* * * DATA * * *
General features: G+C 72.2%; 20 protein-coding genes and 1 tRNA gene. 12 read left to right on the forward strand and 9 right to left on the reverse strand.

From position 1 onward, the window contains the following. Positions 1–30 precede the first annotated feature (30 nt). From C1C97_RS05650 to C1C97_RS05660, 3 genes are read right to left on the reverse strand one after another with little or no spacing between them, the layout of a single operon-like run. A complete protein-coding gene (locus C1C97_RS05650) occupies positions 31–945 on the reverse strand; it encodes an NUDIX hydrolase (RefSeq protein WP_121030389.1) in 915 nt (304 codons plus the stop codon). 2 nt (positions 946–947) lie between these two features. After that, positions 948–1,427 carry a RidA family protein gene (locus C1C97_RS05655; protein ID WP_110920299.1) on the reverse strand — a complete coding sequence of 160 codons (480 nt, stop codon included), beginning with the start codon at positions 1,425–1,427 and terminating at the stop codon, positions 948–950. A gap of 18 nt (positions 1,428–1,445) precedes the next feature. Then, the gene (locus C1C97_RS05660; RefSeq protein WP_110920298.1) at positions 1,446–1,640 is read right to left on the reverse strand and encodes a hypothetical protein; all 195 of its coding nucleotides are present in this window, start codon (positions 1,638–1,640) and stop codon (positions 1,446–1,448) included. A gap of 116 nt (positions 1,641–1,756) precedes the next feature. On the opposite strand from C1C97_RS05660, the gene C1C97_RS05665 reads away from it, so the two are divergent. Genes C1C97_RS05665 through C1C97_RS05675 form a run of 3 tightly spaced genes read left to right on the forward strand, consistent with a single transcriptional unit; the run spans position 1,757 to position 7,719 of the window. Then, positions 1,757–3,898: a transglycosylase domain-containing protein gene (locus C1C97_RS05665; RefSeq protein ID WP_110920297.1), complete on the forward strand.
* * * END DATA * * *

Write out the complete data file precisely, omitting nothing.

General features: G+C 72.2%; 20 protein-coding genes and 1 tRNA gene. 12 read left to right on the forward strand and 9 right to left on the reverse strand.

From position 1 onward, the window contains the following. Positions 1–30 precede the first annotated feature (30 nt). From C1C97_RS05650 to C1C97_RS05660, 3 genes are read right to left on the reverse strand one after another with little or no spacing between them, the layout of a single operon-like run. A complete protein-coding gene (locus C1C97_RS05650) occupies positions 31–945 on the reverse strand; it encodes an NUDIX hydrolase (RefSeq protein WP_121030389.1) in 915 nt (304 codons plus the stop codon). 2 nt (positions 946–947) lie between these two features. After that, positions 948–1,427 carry a RidA family protein gene (locus C1C97_RS05655; protein ID WP_110920299.1) on the reverse strand — a complete coding sequence of 160 codons (480 nt, stop codon included), beginning with the start codon at positions 1,425–1,427 and terminating at the stop codon, positions 948–950. A gap of 18 nt (positions 1,428–1,445) precedes the next feature. Then, the gene (locus C1C97_RS05660; RefSeq protein WP_110920298.1) at positions 1,446–1,640 is read right to left on the reverse strand and encodes a hypothetical protein; all 195 of its coding nucleotides are present in this window, start codon (positions 1,638–1,640) and stop codon (positions 1,446–1,448) included. A gap of 116 nt (positions 1,641–1,756) precedes the next feature. On the opposite strand from C1C97_RS05660, the gene C1C97_RS05665 reads away from it, so the two are divergent. Genes C1C97_RS05665 through C1C97_RS05675 form a run of 3 tightly spaced genes read left to right on the forward strand, consistent with a single transcriptional unit; the run spans position 1,757 to position 7,719 of the window. Then, positions 1,757–3,898: a transglycosylase domain-containing protein gene (locus C1C97_RS05665; RefSeq protein ID WP_110920297.1), complete on the forward strand.